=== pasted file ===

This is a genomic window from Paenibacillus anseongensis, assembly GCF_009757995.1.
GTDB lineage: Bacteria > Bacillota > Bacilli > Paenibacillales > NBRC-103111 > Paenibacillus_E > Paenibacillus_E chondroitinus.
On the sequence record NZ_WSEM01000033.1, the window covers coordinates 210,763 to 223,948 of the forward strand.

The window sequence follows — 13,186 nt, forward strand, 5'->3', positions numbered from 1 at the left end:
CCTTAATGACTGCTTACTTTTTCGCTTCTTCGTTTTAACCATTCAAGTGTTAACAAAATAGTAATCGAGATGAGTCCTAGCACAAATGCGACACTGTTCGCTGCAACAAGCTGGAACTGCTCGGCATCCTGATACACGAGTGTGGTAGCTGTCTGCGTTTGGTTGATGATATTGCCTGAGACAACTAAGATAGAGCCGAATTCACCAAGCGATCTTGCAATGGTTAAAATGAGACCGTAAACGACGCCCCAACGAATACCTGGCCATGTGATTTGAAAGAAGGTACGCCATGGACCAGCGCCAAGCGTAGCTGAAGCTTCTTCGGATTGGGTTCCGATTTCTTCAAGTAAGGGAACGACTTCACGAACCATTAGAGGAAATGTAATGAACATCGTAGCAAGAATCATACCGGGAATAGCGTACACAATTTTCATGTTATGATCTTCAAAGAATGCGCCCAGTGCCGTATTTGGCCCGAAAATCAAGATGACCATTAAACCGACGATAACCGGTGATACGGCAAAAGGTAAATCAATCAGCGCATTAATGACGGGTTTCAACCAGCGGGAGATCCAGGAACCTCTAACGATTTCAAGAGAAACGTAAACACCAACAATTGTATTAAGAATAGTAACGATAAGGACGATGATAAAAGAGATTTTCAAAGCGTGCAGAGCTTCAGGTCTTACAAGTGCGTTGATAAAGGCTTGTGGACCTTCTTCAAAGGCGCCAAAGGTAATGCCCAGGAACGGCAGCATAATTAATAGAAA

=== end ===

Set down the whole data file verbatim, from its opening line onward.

This is a genomic window from Paenibacillus anseongensis, assembly GCF_009757995.1.
GTDB lineage: Bacteria > Bacillota > Bacilli > Paenibacillales > NBRC-103111 > Paenibacillus_E > Paenibacillus_E chondroitinus.
On the sequence record NZ_WSEM01000033.1, the window covers coordinates 210,763 to 223,948 of the forward strand.

The window sequence follows — 13,186 nt, forward strand, 5'->3', positions numbered from 1 at the left end:
CCTTAATGACTGCTTACTTTTTCGCTTCTTCGTTTTAACCATTCAAGTGTTAACAAAATAGTAATCGAGATGAGTCCTAGCACAAATGCGACACTGTTCGCTGCAACAAGCTGGAACTGCTCGGCATCCTGATACACGAGTGTGGTAGCTGTCTGCGTTTGGTTGATGATATTGCCTGAGACAACTAAGATAGAGCCGAATTCACCAAGCGATCTTGCAATGGTTAAAATGAGACCGTAAACGACGCCCCAACGAATACCTGGCCATGTGATTTGAAAGAAGGTACGCCATGGACCAGCGCCAAGCGTAGCTGAAGCTTCTTCGGATTGGGTTCCGATTTCTTCAAGTAAGGGAACGACTTCACGAACCATTAGAGGAAATGTAATGAACATCGTAGCAAGAATCATACCGGGAATAGCGTACACAATTTTCATGTTATGATCTTCAAAGAATGCGCCCAGTGCCGTATTTGGCCCGAAAATCAAGATGACCATTAAACCGACGATAACCGGTGATACGGCAAAAGGTAAATCAATCAGCGCATTAATGACGGGTTTCAACCAGCGGGAGATCCAGGAACCTCTAACGATTTCAAGAGAAACGTAAACACCAACAATTGTATTAAGAATAGTAACGATAAGGACGATGATAAAAGAGATTTTCAAAGCGTGCAGAGCTTCAGGTCTTACAAGTGCGTTGATAAAGGCTTGTGGACCTTCTTCAAAGGCGCCAAAGGTAATGCCCAGGAACGGCAGCATAATTAATAGAAA